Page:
This government agent's grilling of a Nazi doctor is tough to watch but never boring
Reviewed by Elizabeth Cobbe, Fri., April 8, 2011
Hyde Park Theatre, 511 W. 43rd,
Through April 16
Running time: 2 hr., 30 min.
Welcome to Paradise. Sort of.
As the most recent show from a chick & a dude productions opens, we see a man (Tom Green) seated at a table in a barren room. There are sounds of the ocean. It appears he knows about as much as we do (unless we've read the program notes).
Neither he nor the audience is kept waiting long. Someone new enters. He moves with all the efficiency and self-assurance of a government interrogator, which he happens to be. Agent David Dunn (Shanon Weaver) wants some information from his subject, a German gentleman in his later years, and Agent Dunn is very determined to get it. This is 1951, and the incidence of polio is rising fast among American children. Scientists are close to a cure, but they have not yet found it. In desperation – or perhaps arrogance – the American government has now turned to a recent enemy: the German doctors and scientists from the years of World War II.
The German gentleman, Dr. Werhner Halb, was until that very morning living in disguised exile in Argentina with his mistress, reading the morning paper and going for occasional walks in the park. But before he began his life in the Southern Hemisphere, he was a doctor in a concentration camp in Poland, searching for an effective polio vaccine. His subjects were, of course, the prisoners. I will leave it to playwright Dean Poynor to describe in detail just how horribly the prisoners suffered at the hands of Halb and others like him.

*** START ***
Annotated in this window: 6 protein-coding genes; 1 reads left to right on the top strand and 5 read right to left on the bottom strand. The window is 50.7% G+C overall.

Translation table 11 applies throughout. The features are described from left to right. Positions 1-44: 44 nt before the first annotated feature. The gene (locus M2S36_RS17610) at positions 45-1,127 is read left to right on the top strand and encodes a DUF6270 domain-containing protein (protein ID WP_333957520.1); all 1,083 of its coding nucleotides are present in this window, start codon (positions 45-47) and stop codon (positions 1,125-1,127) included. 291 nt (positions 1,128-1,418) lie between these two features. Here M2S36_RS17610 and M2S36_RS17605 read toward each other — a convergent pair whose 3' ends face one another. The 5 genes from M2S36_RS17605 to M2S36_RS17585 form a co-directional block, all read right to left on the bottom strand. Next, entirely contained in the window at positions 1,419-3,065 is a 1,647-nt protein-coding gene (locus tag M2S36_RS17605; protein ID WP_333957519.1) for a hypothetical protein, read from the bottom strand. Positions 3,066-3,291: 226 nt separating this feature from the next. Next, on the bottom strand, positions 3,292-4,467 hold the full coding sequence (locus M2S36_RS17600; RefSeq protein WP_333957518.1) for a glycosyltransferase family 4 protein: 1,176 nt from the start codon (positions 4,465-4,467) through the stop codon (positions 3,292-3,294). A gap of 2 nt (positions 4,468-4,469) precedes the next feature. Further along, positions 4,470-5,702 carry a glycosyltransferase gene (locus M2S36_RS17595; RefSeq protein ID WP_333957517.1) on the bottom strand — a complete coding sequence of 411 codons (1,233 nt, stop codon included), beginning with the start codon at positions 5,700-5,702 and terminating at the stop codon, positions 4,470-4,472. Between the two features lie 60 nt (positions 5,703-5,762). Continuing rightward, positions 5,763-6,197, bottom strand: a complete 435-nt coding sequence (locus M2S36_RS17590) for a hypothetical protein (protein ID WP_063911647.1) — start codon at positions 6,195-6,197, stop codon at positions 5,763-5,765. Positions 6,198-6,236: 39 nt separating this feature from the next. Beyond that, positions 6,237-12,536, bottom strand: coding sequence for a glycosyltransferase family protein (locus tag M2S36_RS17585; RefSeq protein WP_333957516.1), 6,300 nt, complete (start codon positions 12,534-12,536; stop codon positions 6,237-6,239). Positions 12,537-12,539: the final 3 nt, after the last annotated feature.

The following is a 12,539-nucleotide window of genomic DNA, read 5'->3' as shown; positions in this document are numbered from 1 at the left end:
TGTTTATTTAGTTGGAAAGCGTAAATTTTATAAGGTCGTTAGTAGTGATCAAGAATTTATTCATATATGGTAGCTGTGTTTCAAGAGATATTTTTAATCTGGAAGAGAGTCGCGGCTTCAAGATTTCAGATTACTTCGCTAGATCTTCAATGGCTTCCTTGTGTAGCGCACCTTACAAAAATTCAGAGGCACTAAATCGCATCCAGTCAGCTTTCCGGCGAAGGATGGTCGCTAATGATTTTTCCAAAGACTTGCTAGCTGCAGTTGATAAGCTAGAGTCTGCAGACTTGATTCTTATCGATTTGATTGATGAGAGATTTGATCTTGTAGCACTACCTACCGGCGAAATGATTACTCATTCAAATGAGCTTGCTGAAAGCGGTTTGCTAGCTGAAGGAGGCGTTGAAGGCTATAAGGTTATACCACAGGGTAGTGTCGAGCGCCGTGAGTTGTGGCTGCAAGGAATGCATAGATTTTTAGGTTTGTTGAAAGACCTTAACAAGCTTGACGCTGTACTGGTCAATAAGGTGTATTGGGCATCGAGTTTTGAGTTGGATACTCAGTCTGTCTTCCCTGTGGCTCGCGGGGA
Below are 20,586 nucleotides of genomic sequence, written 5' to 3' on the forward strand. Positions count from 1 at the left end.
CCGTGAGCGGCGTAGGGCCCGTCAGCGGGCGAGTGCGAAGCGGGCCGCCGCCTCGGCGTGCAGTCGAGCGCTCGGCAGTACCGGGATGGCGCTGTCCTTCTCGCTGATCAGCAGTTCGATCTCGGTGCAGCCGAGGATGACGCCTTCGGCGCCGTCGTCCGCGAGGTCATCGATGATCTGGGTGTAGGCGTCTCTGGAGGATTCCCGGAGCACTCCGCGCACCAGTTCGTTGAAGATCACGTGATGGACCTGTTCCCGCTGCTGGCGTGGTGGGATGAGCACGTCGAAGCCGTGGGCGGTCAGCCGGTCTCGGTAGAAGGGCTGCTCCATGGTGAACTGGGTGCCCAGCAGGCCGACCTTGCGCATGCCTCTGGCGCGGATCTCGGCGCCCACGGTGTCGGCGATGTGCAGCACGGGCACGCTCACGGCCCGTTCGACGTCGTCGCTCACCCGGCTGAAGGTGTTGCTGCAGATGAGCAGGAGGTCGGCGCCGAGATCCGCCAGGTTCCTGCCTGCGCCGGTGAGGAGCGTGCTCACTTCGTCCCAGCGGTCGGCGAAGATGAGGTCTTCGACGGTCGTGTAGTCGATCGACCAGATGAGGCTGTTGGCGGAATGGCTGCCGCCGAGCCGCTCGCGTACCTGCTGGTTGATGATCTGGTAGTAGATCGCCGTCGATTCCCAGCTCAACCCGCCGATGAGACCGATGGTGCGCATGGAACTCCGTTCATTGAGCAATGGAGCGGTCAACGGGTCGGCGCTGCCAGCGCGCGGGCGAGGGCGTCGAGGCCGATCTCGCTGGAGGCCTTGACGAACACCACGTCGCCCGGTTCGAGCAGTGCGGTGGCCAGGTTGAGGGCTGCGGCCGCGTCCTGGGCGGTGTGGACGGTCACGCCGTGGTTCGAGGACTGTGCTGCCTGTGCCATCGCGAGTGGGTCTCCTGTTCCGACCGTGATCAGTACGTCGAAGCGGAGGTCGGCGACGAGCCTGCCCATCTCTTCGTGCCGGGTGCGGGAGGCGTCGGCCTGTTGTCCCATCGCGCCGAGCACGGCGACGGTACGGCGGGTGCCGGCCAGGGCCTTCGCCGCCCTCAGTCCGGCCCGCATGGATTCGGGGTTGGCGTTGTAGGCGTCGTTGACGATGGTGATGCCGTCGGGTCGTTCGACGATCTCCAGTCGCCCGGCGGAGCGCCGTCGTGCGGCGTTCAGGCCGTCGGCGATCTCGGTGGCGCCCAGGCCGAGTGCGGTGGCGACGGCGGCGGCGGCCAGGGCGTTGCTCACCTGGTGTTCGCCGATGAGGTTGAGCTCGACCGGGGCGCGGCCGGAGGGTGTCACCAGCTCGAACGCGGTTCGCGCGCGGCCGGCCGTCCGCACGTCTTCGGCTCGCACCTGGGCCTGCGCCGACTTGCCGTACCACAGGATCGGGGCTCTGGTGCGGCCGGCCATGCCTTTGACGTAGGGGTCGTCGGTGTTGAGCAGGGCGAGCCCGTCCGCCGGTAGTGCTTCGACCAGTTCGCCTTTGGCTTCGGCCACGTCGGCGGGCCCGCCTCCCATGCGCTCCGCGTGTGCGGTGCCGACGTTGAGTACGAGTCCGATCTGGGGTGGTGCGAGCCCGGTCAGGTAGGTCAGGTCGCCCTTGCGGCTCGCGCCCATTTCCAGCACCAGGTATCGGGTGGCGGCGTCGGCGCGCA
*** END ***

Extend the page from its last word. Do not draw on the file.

Two characters, one room, and a ticking clock: This means that, of course, the interrogator will find himself altered at the hands of his subject just as much as he affects his prisoner. In a way, it's almost unfair for Agent Dunn. Halb brings to this interrogation a psyche already so damaged that there is little the agent can do that has not already been done to him in one form or another. As Halb, Green's quietness is the play's greatest strength. At even the most extreme moments, Halb's fear of Dunn pales in comparison to his fear of his own crimes. Despite the play's physical violence, Halb has already inflicted far worse damage. He never forgets this.
Now, two problems, neither of which has an easy solution: First, the problem of granting a Nazi war criminal (or any war criminal, for that matter) an even slightly sympathetic position. I'm not saying you shouldn't, but it is a tall order to seek understanding for the character of a man who has murdered so vastly. I might even argue that it's imperative that we do so in order to prevent ourselves from causing fresh atrocities, but then my grandfathers fought for the Allies. Others may disagree.
Second, Agent Dunn ... well, he loses control so soon. It seems like he might have found his information without letting his control slip, but we have in recent years witnessed American interrogators unleashing violence on prisoners of war, and some would argue that in those cases it was very unnecessary. The trouble is that the transition from psychological technique to physical violence arrives too quickly in Paradise Key, and the violence is almost but not quite earned.
That said, Poyner has great strengths as a playwright, and under Melissa Livingston's direction, the performance is never boring. It's a tough show to watch at times but one that most audiences will find worthwhile.
Jillian Owens, Fri., April 5, 2013
Elizabeth Cobbe, Fri., May 25, 2012
Adam Roberts, Fri., May 25, 2012
Robert Faires, Fri., May 25, 2012
Dan Solomon, Fri., May 25, 2012
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